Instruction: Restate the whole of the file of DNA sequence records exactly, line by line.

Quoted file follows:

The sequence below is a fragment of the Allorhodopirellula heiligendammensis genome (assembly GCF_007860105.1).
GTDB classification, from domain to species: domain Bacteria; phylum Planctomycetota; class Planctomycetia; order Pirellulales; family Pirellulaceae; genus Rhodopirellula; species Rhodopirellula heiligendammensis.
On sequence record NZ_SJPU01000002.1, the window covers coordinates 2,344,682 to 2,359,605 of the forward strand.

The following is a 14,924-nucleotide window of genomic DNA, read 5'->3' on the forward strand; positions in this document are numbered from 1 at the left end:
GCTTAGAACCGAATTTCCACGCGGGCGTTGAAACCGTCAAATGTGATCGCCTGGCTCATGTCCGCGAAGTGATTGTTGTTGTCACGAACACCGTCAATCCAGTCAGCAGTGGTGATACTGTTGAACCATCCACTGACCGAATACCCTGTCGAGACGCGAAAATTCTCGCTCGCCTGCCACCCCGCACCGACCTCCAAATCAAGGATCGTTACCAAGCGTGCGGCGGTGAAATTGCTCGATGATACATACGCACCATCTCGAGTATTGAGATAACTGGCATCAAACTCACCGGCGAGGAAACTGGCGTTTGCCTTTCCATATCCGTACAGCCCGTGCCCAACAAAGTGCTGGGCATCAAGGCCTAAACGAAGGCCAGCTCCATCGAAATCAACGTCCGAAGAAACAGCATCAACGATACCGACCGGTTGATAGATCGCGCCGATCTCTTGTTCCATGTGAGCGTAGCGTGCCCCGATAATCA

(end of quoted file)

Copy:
The sequence below is a fragment of the Allorhodopirellula heiligendammensis genome (assembly GCF_007860105.1).
GTDB classification, from domain to species: domain Bacteria; phylum Planctomycetota; class Planctomycetia; order Pirellulales; family Pirellulaceae; genus Rhodopirellula; species Rhodopirellula heiligendammensis.
On sequence record NZ_SJPU01000002.1, the window covers coordinates 2,344,682 to 2,359,605 of the forward strand.

The following is a 14,924-nucleotide window of genomic DNA, read 5'->3' on the forward strand; positions in this document are numbered from 1 at the left end:
GCTTAGAACCGAATTTCCACGCGGGCGTTGAAACCGTCAAATGTGATCGCCTGGCTCATGTCCGCGAAGTGATTGTTGTTGTCACGAACACCGTCAATCCAGTCAGCAGTGGTGATACTGTTGAACCATCCACTGACCGAATACCCTGTCGAGACGCGAAAATTCTCGCTCGCCTGCCACCCCGCACCGACCTCCAAATCAAGGATCGTTACCAAGCGTGCGGCGGTGAAATTGCTCGATGATACATACGCACCATCTCGAGTATTGAGATAACTGGCATCAAACTCACCGGCGAGGAAACTGGCGTTTGCCTTTCCATATCCGTACAGCCCGTGCCCAACAAAGTGCTGGGCATCAAGGCCTAAACGAAGGCCAGCTCCATCGAAATCAACGTCCGAAGAAACAGCATCAACGATACCGACCGGTTGATAGATCGCGCCGATCTCTTGTTCCATGTGAGCGTAGCGTGCCCCGATAATCA